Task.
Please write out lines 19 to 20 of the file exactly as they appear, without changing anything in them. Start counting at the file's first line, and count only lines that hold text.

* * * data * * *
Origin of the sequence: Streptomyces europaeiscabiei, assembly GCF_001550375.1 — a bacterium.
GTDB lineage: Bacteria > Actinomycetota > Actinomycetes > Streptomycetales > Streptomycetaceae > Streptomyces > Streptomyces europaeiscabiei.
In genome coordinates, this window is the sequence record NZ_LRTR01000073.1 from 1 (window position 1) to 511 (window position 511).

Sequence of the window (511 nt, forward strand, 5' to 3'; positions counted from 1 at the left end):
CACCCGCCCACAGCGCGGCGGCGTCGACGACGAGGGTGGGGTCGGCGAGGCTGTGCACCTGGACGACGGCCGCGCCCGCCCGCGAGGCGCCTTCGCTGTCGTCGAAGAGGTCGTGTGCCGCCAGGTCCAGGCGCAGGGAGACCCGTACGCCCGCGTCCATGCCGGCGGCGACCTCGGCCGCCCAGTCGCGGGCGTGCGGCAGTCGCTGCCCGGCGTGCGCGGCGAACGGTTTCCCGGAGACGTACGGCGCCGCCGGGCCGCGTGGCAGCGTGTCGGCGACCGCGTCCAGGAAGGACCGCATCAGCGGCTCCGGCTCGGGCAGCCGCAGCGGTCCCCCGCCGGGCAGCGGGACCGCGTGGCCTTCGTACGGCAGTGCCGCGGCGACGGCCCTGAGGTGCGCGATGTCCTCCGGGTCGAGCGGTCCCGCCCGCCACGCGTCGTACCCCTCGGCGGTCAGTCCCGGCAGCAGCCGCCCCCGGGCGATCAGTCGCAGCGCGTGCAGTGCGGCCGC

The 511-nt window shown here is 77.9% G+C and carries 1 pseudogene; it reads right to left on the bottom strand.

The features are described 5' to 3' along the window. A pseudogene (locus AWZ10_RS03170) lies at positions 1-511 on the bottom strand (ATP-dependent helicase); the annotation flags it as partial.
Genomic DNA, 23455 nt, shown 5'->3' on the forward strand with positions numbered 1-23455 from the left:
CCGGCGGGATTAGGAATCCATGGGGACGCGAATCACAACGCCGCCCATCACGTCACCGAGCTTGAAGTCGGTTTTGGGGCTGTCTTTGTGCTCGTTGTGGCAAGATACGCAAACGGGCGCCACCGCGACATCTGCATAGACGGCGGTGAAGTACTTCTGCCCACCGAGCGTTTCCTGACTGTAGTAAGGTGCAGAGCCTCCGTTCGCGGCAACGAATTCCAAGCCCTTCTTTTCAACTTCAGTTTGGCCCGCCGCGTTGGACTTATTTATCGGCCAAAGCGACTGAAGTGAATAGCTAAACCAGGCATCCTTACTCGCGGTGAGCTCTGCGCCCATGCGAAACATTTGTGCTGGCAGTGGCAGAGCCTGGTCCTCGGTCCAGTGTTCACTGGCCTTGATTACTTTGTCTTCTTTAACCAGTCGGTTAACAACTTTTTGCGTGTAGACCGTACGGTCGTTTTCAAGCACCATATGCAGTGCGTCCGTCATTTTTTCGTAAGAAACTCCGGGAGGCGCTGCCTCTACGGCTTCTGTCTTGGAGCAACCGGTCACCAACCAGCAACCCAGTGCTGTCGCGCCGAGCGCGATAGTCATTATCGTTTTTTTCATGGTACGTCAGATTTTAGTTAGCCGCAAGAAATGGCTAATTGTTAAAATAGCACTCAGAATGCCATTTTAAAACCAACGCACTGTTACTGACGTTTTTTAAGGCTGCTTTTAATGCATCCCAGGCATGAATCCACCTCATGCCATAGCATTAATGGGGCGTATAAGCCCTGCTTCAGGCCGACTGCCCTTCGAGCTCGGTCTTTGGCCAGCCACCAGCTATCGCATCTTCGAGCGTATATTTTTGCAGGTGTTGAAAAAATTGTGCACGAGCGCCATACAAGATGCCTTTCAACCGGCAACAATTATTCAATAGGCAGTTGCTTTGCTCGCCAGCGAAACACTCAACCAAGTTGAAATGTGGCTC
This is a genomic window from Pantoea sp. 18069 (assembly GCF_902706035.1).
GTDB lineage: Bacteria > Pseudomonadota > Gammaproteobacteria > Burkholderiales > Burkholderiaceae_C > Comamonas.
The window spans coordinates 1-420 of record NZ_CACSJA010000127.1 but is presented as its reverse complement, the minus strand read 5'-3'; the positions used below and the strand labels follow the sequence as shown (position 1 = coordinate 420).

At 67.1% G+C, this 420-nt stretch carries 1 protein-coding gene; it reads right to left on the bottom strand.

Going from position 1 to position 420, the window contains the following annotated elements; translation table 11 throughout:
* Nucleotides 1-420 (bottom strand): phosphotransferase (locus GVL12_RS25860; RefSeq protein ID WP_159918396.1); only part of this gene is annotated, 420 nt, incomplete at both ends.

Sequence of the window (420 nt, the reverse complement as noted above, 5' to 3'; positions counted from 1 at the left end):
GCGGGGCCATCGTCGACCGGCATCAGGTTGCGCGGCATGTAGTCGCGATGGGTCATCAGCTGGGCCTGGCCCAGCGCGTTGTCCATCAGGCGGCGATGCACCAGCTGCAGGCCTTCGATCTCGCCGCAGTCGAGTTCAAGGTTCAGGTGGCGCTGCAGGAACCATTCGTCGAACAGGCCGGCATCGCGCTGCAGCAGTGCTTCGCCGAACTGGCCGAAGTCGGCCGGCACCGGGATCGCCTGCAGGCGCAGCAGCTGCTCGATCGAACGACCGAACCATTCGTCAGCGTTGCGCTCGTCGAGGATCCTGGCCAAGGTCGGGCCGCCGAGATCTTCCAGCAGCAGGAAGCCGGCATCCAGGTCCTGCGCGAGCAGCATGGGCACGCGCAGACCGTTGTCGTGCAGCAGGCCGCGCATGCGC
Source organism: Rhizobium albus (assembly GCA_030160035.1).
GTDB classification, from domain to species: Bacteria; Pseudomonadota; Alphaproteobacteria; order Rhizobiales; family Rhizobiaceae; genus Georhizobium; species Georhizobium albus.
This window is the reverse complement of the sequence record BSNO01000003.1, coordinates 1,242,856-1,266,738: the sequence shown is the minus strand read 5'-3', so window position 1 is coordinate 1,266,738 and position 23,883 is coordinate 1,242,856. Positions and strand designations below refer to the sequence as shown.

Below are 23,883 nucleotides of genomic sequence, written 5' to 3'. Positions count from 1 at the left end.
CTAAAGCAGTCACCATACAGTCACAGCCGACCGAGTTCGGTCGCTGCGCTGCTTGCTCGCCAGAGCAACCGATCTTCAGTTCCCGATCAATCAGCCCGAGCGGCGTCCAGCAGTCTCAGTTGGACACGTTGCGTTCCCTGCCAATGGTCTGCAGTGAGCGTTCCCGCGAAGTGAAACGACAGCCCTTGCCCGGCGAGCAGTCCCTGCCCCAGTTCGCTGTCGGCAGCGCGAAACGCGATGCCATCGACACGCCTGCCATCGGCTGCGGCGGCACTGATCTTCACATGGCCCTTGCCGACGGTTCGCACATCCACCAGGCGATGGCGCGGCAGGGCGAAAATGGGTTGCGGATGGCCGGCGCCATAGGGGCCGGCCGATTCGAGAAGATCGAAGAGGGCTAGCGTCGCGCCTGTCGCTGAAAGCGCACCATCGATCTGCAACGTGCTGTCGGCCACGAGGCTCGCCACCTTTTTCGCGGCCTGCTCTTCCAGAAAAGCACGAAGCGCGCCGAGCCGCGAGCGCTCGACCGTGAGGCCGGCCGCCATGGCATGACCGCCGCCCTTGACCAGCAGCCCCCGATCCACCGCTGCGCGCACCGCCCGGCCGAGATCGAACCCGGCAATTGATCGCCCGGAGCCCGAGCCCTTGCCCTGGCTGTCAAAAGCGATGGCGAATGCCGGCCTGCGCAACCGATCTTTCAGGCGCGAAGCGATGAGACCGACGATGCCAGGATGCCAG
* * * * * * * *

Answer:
GTDB classification, from domain to species: Bacteria; Pseudomonadota; Alphaproteobacteria; order Rhizobiales; family Rhizobiaceae; genus Georhizobium; species Georhizobium albus.
This window is the reverse complement of the sequence record BSNO01000003.1, coordinates 1,242,856-1,266,738: the sequence shown is the minus strand read 5'-3', so window position 1 is coordinate 1,266,738 and position 23,883 is coordinate 1,242,856. Positions and strand designations below refer to the sequence as shown.